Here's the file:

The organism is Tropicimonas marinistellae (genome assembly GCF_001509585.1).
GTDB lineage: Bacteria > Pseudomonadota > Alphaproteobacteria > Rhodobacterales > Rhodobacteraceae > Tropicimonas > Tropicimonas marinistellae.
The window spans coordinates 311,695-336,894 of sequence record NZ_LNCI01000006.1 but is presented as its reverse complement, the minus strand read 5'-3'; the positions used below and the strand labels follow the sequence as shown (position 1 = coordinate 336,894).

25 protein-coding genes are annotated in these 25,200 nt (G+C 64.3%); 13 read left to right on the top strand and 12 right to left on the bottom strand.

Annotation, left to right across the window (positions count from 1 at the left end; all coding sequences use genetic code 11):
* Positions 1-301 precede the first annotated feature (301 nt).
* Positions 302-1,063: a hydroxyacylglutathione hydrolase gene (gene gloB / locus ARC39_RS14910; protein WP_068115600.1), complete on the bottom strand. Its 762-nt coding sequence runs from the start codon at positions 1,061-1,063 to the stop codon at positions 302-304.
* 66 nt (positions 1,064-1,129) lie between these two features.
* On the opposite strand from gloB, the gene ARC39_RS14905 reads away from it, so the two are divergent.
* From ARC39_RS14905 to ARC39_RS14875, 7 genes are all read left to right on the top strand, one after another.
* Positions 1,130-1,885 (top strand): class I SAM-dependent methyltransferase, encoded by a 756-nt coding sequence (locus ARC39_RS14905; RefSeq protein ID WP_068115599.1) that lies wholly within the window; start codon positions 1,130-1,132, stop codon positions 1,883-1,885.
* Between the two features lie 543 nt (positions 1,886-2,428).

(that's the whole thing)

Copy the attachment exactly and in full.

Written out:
The organism is Tropicimonas marinistellae (genome assembly GCF_001509585.1).
GTDB lineage: Bacteria > Pseudomonadota > Alphaproteobacteria > Rhodobacterales > Rhodobacteraceae > Tropicimonas > Tropicimonas marinistellae.
The window spans coordinates 311,695-336,894 of sequence record NZ_LNCI01000006.1 but is presented as its reverse complement, the minus strand read 5'-3'; the positions used below and the strand labels follow the sequence as shown (position 1 = coordinate 336,894).

25 protein-coding genes are annotated in these 25,200 nt (G+C 64.3%); 13 read left to right on the top strand and 12 right to left on the bottom strand.

Annotation, left to right across the window (positions count from 1 at the left end; all coding sequences use genetic code 11):
* Positions 1-301 precede the first annotated feature (301 nt).
* Positions 302-1,063: a hydroxyacylglutathione hydrolase gene (gene gloB / locus ARC39_RS14910; protein WP_068115600.1), complete on the bottom strand. Its 762-nt coding sequence runs from the start codon at positions 1,061-1,063 to the stop codon at positions 302-304.
* 66 nt (positions 1,064-1,129) lie between these two features.
* On the opposite strand from gloB, the gene ARC39_RS14905 reads away from it, so the two are divergent.
* From ARC39_RS14905 to ARC39_RS14875, 7 genes are all read left to right on the top strand, one after another.
* Positions 1,130-1,885 (top strand): class I SAM-dependent methyltransferase, encoded by a 756-nt coding sequence (locus ARC39_RS14905; RefSeq protein ID WP_068115599.1) that lies wholly within the window; start codon positions 1,130-1,132, stop codon positions 1,883-1,885.
* Between the two features lie 543 nt (positions 1,886-2,428).